There is something peculiarly British about the use of a saddlebag and even more so about using proofed cotton duck. Amongst many CTC and RSF (Rough Stuff Fellowship) members of an older generation they would not consider using anything else.
The benefits include:
- Waterproof 
- Long lasting (I have got 10 years out of a Nelson in almost daily use).
- Does not affect the handling of the bike unlike panniers.
- The long flap means capacity of even a full bag can be expanded.
- Side pocket right size to take a tool kit so no need to root about in the bag for tools the other pocket can be used to carry a stove or now maybe a flask.
- Cape/waterproof can be carried outside avoiding the need to open the bag when it’s raining.
- Don’t show the dirt and need no real looking after.

I have always felt Carradice bags were designed by cyclists, for example they were the first British manufacturer to introduce a handlebar bag support that took the bag away from the bars enabling full use of all hand positions.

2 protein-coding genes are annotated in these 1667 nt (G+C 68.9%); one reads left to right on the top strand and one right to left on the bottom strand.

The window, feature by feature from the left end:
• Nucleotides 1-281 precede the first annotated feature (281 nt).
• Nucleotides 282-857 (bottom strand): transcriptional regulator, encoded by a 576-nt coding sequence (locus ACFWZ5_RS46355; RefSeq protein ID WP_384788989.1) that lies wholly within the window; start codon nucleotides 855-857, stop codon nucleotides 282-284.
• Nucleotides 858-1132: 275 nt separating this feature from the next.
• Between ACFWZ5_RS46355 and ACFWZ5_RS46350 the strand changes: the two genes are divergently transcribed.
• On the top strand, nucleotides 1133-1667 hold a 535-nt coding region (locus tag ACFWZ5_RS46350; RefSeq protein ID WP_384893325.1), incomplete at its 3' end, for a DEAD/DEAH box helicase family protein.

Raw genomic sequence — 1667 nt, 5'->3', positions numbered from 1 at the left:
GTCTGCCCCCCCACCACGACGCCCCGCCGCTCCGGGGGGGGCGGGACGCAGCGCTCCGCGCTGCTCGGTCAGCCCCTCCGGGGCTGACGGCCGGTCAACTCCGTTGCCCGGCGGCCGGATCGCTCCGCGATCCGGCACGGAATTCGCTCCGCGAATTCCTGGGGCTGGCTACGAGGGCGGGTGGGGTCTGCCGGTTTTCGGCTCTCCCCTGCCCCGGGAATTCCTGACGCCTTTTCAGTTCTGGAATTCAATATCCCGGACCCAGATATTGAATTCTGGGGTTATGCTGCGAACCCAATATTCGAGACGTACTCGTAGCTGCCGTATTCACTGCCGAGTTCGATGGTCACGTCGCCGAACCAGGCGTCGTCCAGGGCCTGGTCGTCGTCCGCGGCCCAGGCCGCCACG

Apart from all the practical advantages there is for me an aesthetic appeal. Somehow the bags look just right on many of the understated British clubman’s bikes which themselves were often black.

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The current Nelson Long Flap
Capacity 14 - 18 litres
LED bracket below the oblong badge
 Dating

Many bags have remained in production with only cosmetic changes this is particularly true of the Camper and the Nelson. The best way to date older bags is by the address on the oblong label (3cm x 1cm). This was always in Nelson, Lancs.